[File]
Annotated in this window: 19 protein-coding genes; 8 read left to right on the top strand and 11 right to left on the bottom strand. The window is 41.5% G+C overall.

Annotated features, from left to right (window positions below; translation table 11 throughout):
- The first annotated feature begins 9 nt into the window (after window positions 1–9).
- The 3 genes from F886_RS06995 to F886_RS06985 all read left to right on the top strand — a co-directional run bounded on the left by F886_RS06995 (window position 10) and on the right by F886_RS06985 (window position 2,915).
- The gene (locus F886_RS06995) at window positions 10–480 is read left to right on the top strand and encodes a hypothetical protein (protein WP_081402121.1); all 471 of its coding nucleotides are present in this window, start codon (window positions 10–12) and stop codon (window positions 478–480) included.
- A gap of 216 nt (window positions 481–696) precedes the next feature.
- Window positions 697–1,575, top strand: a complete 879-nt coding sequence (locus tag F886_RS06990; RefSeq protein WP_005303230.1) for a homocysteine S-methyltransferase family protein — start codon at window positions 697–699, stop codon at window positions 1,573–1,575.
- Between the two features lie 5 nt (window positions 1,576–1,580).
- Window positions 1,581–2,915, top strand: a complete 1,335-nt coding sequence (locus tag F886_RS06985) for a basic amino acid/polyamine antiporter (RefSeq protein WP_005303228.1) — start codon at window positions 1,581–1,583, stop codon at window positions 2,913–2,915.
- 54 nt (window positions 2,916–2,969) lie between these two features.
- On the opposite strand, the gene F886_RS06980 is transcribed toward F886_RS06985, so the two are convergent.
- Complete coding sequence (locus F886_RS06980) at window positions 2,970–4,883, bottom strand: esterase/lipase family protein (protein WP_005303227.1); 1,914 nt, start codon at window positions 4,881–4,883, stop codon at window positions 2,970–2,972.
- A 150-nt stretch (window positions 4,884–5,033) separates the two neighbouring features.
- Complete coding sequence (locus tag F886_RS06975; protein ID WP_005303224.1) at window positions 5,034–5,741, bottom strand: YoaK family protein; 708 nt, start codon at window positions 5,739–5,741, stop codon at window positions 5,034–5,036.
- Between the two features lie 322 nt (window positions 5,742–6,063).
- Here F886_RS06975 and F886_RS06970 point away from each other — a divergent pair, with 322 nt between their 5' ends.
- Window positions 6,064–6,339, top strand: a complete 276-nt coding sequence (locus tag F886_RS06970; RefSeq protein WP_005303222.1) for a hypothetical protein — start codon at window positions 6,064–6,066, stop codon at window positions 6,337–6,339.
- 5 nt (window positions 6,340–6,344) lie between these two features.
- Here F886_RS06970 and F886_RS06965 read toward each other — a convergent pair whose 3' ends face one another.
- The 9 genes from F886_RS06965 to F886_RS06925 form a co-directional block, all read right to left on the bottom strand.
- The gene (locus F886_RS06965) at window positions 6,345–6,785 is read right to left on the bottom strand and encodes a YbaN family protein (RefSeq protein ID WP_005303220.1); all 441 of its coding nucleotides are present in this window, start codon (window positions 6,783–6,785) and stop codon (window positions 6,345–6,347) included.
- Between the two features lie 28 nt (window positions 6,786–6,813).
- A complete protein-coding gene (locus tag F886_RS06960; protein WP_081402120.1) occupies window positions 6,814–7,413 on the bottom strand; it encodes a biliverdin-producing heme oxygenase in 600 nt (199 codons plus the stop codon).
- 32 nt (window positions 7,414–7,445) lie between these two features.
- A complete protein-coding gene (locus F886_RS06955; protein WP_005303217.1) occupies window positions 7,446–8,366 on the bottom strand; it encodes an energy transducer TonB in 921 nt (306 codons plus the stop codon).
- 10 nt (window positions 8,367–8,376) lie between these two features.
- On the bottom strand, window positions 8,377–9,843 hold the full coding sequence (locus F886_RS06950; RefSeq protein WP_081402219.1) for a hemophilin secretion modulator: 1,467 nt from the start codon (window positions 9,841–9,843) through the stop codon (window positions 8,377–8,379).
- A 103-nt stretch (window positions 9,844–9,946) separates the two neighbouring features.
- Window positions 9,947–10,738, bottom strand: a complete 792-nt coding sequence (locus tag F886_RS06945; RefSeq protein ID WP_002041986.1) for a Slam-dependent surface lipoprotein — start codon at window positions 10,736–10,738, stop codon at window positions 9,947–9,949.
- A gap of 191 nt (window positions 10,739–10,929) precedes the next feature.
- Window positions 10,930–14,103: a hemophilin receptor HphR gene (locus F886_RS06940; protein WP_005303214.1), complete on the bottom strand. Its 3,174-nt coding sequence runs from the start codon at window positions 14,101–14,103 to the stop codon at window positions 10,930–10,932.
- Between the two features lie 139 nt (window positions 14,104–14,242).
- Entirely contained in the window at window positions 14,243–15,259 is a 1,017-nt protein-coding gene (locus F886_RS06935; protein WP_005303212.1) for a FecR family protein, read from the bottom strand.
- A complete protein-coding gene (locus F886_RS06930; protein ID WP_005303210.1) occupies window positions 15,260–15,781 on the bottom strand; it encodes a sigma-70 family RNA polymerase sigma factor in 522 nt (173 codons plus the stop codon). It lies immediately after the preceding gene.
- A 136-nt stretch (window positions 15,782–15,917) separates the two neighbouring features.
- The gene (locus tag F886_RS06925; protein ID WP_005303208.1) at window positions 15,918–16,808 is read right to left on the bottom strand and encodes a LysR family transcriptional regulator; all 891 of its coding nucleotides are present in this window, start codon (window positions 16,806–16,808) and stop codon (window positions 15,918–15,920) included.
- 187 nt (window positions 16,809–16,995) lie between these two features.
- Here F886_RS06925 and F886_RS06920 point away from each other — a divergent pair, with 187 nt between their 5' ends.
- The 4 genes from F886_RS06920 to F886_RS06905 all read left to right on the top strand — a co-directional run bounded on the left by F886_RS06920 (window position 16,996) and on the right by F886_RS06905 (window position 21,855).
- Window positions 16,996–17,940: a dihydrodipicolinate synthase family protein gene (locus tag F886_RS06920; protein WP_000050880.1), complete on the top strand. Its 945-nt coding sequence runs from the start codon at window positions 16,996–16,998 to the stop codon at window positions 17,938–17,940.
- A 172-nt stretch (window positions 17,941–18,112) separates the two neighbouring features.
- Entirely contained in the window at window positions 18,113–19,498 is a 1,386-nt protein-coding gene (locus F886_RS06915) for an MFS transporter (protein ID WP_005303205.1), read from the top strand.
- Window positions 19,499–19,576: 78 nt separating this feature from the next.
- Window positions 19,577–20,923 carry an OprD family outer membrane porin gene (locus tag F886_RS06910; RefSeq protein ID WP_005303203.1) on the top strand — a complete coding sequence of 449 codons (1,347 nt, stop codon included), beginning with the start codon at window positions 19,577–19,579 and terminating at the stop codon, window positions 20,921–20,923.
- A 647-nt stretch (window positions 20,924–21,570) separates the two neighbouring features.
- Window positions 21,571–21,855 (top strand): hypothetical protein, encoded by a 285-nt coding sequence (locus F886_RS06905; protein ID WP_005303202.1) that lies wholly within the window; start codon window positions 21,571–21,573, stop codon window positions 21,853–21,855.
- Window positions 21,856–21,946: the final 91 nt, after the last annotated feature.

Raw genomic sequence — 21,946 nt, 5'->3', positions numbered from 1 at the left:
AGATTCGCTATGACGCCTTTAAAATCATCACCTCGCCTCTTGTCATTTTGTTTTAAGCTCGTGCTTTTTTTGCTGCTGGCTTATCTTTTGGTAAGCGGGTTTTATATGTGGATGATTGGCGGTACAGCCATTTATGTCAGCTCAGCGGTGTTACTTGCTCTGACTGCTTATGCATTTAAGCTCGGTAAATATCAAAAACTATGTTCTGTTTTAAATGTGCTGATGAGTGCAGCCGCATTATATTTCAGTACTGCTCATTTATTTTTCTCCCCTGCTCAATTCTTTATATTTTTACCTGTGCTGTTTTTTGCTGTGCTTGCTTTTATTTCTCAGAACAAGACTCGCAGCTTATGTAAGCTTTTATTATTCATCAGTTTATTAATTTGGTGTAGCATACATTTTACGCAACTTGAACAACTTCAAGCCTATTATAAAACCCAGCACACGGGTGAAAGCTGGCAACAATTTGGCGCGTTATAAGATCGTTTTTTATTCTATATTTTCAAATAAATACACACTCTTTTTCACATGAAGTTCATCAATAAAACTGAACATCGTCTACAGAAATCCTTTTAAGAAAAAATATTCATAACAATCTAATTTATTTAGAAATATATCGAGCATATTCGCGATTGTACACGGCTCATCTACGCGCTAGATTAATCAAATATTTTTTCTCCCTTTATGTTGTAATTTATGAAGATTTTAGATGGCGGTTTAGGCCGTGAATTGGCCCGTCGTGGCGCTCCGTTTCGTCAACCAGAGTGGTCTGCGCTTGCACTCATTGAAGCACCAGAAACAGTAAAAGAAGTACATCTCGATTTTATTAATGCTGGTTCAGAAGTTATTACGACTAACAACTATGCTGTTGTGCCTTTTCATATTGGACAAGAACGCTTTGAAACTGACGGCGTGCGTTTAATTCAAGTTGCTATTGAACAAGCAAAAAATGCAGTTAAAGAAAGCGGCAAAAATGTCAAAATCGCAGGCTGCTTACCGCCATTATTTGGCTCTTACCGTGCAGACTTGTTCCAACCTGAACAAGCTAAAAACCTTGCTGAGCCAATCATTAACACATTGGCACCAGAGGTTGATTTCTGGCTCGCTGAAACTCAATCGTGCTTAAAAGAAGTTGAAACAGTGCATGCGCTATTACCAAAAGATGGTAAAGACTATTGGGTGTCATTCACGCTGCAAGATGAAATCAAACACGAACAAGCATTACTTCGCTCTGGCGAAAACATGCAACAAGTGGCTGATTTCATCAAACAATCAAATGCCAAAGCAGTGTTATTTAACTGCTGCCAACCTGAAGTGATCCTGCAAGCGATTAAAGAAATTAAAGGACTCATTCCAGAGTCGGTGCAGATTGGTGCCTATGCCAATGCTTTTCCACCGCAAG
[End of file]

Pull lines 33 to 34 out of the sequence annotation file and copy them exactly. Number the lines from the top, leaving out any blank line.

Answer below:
- Entirely contained in the window at window positions 14,243–15,259 is a 1,017-nt protein-coding gene (locus F886_RS06935; protein WP_005303212.1) for a FecR family protein, read from the bottom strand.
- A complete protein-coding gene (locus F886_RS06930; protein ID WP_005303210.1) occupies window positions 15,260–15,781 on the bottom strand; it encodes a sigma-70 family RNA polymerase sigma factor in 522 nt (173 codons plus the stop codon). It lies immediately after the preceding gene.